U.S. and U.K. should pay reparations for 'crimes against humanity' in Chagos Islands, says Human Rights Watch report
Human Rights Watch has called on the U.S. and U.K. to pay reparations for "the forced displacement" and "ongoing abuses" of the people of the Chagos Islands, all of which amount to "crimes against humanity," HRW has claimed in a new report.
Approximately 50 years ago, the U.S. and Britain forced a mass deportation of the Indigenous Chagossian people in order to establish a U.S. naval base in Diego Garcia, the largest of the inhabited islands. The Chagossian people have since been fighting to return, but have been refused as recently as 2016, with the British government citing "feasibility, defense and security interests, and cost to the British taxpayer" as reasons for its denial. The islands are part of the British Indian Ocean Territory, which still operates under colonial rule after separating from Mauritius, reports The Associated Press.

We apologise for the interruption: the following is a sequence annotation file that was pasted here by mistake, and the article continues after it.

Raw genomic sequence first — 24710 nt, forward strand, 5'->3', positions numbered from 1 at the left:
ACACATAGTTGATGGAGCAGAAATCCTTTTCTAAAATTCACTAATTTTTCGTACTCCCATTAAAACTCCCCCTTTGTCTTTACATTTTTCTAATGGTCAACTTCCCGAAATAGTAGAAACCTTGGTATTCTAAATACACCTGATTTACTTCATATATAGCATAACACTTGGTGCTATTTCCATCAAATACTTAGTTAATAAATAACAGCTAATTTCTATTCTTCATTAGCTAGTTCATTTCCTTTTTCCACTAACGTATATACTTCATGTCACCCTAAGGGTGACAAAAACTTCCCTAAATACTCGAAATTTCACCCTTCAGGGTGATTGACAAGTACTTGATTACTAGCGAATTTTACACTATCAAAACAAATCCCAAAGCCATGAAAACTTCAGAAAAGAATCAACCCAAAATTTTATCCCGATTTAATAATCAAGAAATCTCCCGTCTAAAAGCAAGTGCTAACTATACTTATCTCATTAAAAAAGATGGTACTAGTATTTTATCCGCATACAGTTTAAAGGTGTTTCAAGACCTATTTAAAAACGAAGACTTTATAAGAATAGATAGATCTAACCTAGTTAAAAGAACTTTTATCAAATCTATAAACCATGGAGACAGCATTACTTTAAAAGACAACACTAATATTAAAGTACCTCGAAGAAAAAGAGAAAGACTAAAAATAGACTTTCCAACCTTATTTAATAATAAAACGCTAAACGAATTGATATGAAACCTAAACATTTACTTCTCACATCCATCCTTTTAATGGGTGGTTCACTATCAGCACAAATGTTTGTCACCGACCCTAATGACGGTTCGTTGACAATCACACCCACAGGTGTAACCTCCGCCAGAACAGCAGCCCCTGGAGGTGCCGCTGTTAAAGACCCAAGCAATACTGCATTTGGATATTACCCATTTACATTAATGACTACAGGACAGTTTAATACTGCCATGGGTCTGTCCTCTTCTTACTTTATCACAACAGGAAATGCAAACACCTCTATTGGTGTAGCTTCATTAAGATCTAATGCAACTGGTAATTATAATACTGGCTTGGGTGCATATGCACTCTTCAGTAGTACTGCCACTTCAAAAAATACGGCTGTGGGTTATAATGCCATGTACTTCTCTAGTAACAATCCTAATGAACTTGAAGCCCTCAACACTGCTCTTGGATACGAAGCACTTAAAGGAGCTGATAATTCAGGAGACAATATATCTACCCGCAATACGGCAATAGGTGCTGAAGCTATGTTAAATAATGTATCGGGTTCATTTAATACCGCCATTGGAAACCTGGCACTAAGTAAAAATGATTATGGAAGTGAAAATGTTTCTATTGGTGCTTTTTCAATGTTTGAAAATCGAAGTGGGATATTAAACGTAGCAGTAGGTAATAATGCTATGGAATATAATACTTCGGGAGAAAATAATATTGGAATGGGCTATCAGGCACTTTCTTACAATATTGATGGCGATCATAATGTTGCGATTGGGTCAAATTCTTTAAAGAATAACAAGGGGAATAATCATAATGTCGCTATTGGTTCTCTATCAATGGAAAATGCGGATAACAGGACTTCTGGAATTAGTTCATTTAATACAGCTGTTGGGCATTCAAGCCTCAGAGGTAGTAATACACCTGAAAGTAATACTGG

"The U.K. has made clear its deep regret about the manner in which Chagossians were removed from BIOT [British Indian Ocean Territory] in the late 1960s and early 1970s," commented a spokesperson from the U.K.'s Foreign Office. "We remain committed to supporting Chagossians including through a significant support package and our new British citizenship route for Chagossians launched last November."
HRW's report also accuses the British government of "blatant racism" toward the Chagossian people, and claims "both the U.K. and the U.S. have refused to right the wrongs they have committed against the Chagossians for the last half-century." Further, the document recommends that both countries pay "full financial compensation for all the harms inflicted" on the Indigenous Chagossian people.
"The U.S. benefited and continues to benefit from the forced removal of the people of Chagos to build a U.S. military base on their land," remarked Tanya Greene, head of HRW's U.S. program. "They are due restitution, the right of return, compensation for their losses, and a guarantee of non-repetition."